African Women | Nobel Peace Prize Winners | Role Models of Courage and Grace

I’ve grown up surrounded by strong successful African women (and men). Many of these women including my own mother left their home countries to pursue education, marriage and family, and professional development abroad. They sought and the many that have come after them continue to seek greater opportunities than were available to them at home.

Wangari Mathaai, the first African woman to win the Nobel Peace Prize passed away last week in Kenya. She founded the Green Belt Movement and stood up to the authoritarian government of Daniel Arap Moi to advocate for improvements in society and for the protection green-space so vital to the livelihoods of many Kenyans.

She and the countless other courageous women who joined her made the simple act of planting trees a powerful symbol of resistance. A protest against the prevailing politics of short-term greed and self-interest that is common in many lands. Despite arrests and other abuse, she was unbowed, and determined as ever to continue the struggle for what she was right.

Former U.N. Secretary General Kofi Annan said about her that, “She will be remembered as a committed champion of the environment, sustainable development, womens’ rights, and democracy.”

Ellen Johnson Sirleaf, the President of Liberia and the first African woman elected as head of state has long been a role model of mine. Since moving to Maryland, I’ve had the wonderful opportunity to meet, work with, and befriend a large number of Liberian women. I am amazed by their strength as many of them lived through untold hardship during the recent war there, but they remain fiercely proud to be Liberian and are as committed as ever to a lasting peace and seeing their country develop and prosper.

It’s not surprising that part of the Peace Prize was awarded to another Liberian woman and anti-war activist, Leymah Gbowee. She’s a fiercely independent woman, I love and admire her strength and courage. Hearing her Liberian accent evokes memories of all the strong Liberian women in my life that I am thankful to know.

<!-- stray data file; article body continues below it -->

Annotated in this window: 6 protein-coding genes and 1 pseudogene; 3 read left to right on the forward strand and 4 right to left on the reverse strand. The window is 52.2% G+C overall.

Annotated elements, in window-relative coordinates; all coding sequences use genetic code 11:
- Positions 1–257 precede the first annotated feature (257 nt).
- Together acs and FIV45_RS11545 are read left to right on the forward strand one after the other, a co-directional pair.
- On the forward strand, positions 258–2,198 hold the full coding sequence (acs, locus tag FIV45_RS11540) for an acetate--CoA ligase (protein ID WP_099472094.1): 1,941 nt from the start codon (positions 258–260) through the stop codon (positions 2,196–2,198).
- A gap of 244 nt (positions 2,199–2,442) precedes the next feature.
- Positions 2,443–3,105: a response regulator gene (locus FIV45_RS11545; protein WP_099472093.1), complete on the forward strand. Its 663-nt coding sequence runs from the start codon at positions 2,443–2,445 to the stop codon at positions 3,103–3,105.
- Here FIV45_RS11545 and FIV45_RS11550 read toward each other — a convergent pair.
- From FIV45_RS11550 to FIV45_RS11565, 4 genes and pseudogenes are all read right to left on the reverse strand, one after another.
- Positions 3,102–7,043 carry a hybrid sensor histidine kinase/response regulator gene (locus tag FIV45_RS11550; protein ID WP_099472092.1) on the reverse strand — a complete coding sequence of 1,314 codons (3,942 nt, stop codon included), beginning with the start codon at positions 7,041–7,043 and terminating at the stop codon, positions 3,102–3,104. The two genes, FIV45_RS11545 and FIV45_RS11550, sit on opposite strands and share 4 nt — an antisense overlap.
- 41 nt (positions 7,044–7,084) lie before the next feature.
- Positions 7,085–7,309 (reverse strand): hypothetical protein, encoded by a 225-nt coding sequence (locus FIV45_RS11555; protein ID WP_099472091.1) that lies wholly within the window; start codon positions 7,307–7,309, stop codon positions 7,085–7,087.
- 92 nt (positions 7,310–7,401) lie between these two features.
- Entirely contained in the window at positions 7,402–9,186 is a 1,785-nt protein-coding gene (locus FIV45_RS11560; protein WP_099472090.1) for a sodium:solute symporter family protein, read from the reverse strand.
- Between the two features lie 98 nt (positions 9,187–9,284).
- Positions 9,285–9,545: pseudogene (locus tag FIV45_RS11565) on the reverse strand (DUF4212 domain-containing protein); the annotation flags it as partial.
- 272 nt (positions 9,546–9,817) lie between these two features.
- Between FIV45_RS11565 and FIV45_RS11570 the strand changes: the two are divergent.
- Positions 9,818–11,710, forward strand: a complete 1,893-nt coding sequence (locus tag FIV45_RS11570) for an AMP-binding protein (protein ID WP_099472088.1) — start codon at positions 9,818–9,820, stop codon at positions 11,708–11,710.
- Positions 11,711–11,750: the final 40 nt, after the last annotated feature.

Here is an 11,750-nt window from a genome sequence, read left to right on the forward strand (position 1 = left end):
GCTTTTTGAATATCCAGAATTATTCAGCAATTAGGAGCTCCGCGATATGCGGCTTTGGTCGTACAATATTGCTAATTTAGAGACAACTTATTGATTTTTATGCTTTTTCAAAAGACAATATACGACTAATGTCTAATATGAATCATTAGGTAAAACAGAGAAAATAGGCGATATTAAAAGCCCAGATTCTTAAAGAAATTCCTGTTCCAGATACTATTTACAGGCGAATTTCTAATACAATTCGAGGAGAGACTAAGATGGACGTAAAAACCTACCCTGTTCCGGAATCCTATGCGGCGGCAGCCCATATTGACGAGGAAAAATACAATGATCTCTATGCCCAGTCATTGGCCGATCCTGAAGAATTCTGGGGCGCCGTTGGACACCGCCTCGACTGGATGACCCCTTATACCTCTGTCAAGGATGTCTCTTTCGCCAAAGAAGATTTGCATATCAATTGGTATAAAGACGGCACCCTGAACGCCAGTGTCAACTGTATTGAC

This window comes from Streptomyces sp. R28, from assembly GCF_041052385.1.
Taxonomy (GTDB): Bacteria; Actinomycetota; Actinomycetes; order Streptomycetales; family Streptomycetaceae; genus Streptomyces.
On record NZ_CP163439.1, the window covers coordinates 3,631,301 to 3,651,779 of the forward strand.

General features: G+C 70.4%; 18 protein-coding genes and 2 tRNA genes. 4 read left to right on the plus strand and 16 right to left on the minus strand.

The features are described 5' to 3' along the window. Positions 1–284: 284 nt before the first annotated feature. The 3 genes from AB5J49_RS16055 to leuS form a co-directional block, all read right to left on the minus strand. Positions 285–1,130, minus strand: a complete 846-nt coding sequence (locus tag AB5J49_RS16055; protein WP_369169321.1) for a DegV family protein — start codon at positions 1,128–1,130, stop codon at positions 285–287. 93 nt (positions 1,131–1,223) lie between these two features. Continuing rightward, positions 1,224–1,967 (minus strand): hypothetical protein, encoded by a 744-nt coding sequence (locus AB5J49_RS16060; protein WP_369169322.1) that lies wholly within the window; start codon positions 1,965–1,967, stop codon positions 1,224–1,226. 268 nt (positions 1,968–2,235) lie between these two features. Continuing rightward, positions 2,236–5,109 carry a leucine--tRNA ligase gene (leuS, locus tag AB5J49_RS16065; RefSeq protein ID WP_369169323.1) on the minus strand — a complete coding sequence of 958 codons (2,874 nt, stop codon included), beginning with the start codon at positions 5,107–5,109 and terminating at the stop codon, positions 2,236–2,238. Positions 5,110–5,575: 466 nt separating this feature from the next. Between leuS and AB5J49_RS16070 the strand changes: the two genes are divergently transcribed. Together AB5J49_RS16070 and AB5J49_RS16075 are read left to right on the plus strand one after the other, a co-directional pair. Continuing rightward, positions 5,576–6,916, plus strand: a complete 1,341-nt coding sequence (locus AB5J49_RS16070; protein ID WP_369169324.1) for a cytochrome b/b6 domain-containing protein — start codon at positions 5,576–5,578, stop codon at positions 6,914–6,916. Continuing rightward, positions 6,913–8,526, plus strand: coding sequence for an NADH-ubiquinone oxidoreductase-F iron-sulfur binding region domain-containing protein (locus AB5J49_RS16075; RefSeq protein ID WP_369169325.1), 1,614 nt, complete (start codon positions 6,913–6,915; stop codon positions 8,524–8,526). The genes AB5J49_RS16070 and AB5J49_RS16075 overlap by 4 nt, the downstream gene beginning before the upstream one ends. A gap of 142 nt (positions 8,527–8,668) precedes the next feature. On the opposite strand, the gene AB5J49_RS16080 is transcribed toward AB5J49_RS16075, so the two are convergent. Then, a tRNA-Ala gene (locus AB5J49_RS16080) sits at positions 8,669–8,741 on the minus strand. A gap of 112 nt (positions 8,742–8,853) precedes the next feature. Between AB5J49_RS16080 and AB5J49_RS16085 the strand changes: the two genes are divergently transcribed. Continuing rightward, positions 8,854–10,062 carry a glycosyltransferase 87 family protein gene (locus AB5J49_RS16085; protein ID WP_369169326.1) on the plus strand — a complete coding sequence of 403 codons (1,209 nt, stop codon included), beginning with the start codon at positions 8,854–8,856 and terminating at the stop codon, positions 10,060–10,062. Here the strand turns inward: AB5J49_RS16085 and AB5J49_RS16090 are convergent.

Gbowee refused to be marginalized and in 2003 confronted then President Charles Taylor directly offering sharp words of rebuke to a man not used to being criticized so publicly to his face. You can hear her speak about it here on NPR’s Tell Me More program (about 5 min 30 sec in) or below:

Any thoughts of fear were pushed aside by her anger witnessing the turmoil and suffering experience by ordinary Liberians. She used her intelligence, courage, and tenacity to unite Liberian women, both Christian and Muslim, for peace.

At the end of the interview with Michel Martin, Leymah Gbowee left some words of wisdom for other activists: 

“Never despise a humble beginning, no matter how small. If you have a conviction that this is something that will change your community, if you have a conviction that this is something that will change your family, if you have a conviction that this is something that will do some good, step out and do it.”

To my mother and my other African mothers, Wangari, Ellen, Leymah, and the others, I am proud to follow in your footsteps as I too am stepping out.

And a shout out to our Arab and Muslim sisters and Tawakkul Karman, the Yemeni activist, who also shared in the 2011 Nobel Peace Prize.